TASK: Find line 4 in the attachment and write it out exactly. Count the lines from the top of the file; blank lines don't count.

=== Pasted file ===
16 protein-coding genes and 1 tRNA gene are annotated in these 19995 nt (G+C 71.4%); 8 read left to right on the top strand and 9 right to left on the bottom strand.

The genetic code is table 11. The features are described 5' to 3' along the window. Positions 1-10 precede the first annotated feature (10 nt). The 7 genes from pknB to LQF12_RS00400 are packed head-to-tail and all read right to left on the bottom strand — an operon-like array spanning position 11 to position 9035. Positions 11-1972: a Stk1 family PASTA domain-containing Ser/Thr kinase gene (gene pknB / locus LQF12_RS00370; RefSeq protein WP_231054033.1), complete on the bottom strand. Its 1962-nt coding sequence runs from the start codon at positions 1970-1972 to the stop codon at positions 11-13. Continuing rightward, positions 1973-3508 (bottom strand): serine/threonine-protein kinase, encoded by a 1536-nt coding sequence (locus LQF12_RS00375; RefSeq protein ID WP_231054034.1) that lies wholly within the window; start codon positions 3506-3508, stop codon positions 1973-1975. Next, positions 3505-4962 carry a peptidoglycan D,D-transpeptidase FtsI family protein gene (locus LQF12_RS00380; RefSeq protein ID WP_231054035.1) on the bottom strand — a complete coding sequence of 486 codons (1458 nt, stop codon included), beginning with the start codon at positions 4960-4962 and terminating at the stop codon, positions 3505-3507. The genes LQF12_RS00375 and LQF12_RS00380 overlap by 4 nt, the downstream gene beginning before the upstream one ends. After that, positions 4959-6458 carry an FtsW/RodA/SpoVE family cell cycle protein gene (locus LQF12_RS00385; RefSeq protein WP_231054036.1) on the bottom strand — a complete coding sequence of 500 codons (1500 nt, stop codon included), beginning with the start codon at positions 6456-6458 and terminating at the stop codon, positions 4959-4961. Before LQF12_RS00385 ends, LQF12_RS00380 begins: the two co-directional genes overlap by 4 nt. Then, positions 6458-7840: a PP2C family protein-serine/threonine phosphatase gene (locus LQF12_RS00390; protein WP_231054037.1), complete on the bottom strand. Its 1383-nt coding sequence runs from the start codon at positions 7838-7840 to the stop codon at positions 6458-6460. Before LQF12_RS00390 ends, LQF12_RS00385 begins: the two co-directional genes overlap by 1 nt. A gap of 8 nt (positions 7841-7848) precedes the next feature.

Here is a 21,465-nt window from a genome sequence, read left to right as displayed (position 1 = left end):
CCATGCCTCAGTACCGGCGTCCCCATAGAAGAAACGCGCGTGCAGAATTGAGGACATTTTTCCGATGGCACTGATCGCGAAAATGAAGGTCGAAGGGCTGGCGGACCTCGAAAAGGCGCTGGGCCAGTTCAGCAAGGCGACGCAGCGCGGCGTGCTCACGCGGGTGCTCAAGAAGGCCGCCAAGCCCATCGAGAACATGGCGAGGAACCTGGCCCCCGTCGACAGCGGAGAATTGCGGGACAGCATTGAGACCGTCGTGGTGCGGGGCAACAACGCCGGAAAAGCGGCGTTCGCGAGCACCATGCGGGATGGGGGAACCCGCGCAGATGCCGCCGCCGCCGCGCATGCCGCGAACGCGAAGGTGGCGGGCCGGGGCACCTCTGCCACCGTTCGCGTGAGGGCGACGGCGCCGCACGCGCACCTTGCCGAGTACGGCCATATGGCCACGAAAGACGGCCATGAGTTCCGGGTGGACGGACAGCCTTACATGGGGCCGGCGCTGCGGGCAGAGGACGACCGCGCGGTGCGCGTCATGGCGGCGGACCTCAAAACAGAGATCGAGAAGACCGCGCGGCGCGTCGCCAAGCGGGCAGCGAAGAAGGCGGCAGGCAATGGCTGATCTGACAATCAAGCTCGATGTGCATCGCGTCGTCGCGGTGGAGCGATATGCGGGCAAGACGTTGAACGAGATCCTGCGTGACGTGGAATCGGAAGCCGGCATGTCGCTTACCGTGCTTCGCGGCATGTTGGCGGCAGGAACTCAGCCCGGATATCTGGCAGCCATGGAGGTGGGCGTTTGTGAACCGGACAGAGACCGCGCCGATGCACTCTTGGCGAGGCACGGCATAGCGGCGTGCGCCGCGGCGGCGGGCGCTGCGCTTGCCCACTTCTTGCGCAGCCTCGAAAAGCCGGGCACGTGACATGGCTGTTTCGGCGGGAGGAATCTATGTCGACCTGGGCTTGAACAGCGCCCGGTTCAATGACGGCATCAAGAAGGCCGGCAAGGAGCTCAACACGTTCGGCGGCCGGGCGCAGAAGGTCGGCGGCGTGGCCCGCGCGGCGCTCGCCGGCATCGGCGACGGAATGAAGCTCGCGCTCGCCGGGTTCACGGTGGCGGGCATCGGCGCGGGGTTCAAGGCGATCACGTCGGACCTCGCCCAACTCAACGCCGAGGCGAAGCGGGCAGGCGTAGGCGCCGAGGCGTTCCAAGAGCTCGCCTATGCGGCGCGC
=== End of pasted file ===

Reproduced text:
CCATGCCTCAGTACCGGCGTCCCCATAGAAGAAACGCGCGTGCAGAATTGAGGACATTTTTCCGATGGCACTGATCGCGAAAATGAAGGTCGAAGGGCTGGCGGACCTCGAAAAGGCGCTGGGCCAGTTCAGCAAGGCGACGCAGCGCGGCGTGCTCACGCGGGTGCTCAAGAAGGCCGCCAAGCCCATCGAGAACATGGCGAGGAACCTGGCCCCCGTCGACAGCGGAGAATTGCGGGACAGCATTGAGACCGTCGTGGTGCGGGGCAACAACGCCGGAAAAGCGGCGTTCGCGAGCACCATGCGGGATGGGGGAACCCGCGCAGATGCCGCCGCCGCCGCGCATGCCGCGAACGCGAAGGTGGCGGGCCGGGGCACCTCTGCCACCGTTCGCGTGAGGGCGACGGCGCCGCACGCGCACCTTGCCGAGTACGGCCATATGGCCACGAAAGACGGCCATGAGTTCCGGGTGGACGGACAGCCTTACATGGGGCCGGCGCTGCGGGCAGAGGACGACCGCGCGGTGCGCGTCATGGCGGCGGACCTCAAAACAGAGATCGAGAAGACCGCGCGGCGCGTCGCCAAGCGGGCAGCGAAGAAGGCGGCAGGCAATGGCTGATCTGACAATCAAGCTCGATGTGCATCGCGTCGTCGCGGTGGAGCGATATGCGGGCAAGACGTTGAACGAGATCCTGCGTGACGTGGAATCGGAAGCCGGCATGTCGCTTACCGTGCTTCGCGGCATGTTGGCGGCAGGAACTCAGCCCGGATATCTGGCAGCCATGGAGGTGGGCGTTTGTGAACCGGACAGAGACCGCGCCGATGCACTCTTGGCGAGGCACGGCATAGCGGCGTGCGCCGCGGCGGCGGGCGCTGCGCTTGCCCACTTCTTGCGCAGCCTCGAAAAGCCGGGCACGTGACATGGCTGTTTCGGCGGGAGGAATCTATGTCGACCTGGGCTTGAACAGCGCCCGGTTCAATGACGGCATCAAGAAGGCCGGCAAGGAGCTCAACACGTTCGGCGGCCGGGCGCAGAAGGTCGGCGGCGTGGCCCGCGCGGCGCTCGCCGGCATCGGCGACGGAATGAAGCTCGCGCTCGCCGGGTTCACGGTGGCGGGCATCGGCGCGGGGTTCAAGGCGATCACGTCGGACCTCGCCCAACTCAACGCCGAGGCGAAGCGGGCAGGCGTAGGCGCCGAGGCGTTCCAAGAGCTCGCCTATGCGGCGCGC